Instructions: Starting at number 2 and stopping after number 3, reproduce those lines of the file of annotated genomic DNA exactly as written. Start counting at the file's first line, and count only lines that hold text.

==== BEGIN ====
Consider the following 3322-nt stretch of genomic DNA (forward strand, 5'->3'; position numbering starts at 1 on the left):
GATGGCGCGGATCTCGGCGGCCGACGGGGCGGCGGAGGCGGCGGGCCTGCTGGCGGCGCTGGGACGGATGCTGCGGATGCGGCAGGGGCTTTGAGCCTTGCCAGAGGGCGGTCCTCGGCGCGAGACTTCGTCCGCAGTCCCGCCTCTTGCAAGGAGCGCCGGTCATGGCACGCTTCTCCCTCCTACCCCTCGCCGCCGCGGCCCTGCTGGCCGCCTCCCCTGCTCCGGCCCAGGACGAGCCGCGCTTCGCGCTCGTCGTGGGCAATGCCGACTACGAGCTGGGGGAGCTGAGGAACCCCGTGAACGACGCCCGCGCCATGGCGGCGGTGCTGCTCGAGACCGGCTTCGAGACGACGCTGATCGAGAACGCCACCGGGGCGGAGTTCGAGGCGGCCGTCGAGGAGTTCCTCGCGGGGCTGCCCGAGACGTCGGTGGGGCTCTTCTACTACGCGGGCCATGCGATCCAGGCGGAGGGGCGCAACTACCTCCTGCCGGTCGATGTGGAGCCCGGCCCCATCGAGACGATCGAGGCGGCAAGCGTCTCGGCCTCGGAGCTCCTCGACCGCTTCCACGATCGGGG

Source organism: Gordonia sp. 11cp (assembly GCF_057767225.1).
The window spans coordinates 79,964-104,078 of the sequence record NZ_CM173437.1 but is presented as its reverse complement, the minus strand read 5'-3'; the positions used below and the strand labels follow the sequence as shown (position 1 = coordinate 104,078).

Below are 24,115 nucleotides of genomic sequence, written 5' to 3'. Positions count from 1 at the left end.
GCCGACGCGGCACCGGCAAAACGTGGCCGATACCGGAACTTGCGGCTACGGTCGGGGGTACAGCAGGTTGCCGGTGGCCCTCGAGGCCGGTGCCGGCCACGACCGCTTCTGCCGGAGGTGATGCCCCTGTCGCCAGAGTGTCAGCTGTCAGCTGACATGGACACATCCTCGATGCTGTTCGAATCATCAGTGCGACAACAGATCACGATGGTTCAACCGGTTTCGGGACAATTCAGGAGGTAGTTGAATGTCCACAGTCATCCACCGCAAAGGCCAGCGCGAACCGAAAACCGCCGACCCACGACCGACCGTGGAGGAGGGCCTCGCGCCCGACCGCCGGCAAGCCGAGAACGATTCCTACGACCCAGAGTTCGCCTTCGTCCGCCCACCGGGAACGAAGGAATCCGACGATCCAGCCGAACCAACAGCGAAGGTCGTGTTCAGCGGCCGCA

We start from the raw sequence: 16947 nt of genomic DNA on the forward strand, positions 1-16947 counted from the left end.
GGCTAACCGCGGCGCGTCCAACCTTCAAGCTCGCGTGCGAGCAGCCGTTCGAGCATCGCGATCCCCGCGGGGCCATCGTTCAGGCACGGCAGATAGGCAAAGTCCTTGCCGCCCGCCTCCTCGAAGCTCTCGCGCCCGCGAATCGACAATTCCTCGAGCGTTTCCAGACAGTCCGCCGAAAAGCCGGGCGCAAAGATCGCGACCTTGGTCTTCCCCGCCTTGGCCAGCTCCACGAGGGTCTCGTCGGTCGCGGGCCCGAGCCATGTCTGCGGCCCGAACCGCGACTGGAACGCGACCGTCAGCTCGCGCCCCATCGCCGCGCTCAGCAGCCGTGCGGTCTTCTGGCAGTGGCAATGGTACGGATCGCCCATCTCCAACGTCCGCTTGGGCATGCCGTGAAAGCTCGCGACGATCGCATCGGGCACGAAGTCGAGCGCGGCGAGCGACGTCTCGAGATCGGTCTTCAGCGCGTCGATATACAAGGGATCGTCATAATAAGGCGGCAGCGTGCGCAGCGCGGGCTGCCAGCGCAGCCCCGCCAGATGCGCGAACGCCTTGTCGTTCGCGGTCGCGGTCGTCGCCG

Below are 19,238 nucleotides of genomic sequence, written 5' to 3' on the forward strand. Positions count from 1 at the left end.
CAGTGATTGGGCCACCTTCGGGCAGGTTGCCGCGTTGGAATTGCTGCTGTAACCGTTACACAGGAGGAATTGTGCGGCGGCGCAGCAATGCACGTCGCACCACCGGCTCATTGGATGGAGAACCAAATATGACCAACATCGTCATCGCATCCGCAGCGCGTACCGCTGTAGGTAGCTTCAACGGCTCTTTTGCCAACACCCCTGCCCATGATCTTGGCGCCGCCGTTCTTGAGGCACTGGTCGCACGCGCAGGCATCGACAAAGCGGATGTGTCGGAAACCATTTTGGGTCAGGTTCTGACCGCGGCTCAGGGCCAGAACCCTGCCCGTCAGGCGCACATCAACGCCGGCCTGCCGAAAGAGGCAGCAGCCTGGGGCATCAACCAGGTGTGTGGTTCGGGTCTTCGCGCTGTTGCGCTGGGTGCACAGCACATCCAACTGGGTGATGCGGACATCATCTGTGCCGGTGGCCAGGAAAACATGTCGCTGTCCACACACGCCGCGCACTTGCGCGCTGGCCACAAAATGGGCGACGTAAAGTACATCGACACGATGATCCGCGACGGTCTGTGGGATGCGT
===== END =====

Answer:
GATGGCGCGGATCTCGGCGGCCGACGGGGCGGCGGAGGCGGCGGGCCTGCTGGCGGCGCTGGGACGGATGCTGCGGATGCGGCAGGGGCTTTGAGCCTTGCCAGAGGGCGGTCCTCGGCGCGAGACTTCGTCCGCAGTCCCGCCTCTTGCAAGGAGCGCCGGTCATGGCACGCTTCTCCCTCCTACCCCTCGCCGCCGCGGCCCTGCTGGCCGCCTCCCCTGCTCCGGCCCAGGACGAGCCGCGCTTCGCGCTCGTCGTGGGCAATGCCGACTACGAGCTGGGGGAGCTGAGGAACCCCGTGAACGACGCCCGCGCCATGGCGGCGGTGCTGCTCGAGACCGGCTTCGAGACGACGCTGATCGAGAACGCCACCGGGGCGGAGTTCGAGGCGGCCGTCGAGGAGTTCCTCGCGGGGCTGCCCGAGACGTCGGTGGGGCTCTTCTACTACGCGGGCCATGCGATCCAGGCGGAGGGGCGCAACTACCTCCTGCCGGTCGATGTGGAGCCCGGCCCCATCGAGACGATCGAGGCGGCAAGCGTCTCGGCCTCGGAGCTCCTCGACCGCTTCCACGATCGGGG

Source organism: Gordonia sp. 11cp (assembly GCF_057767225.1).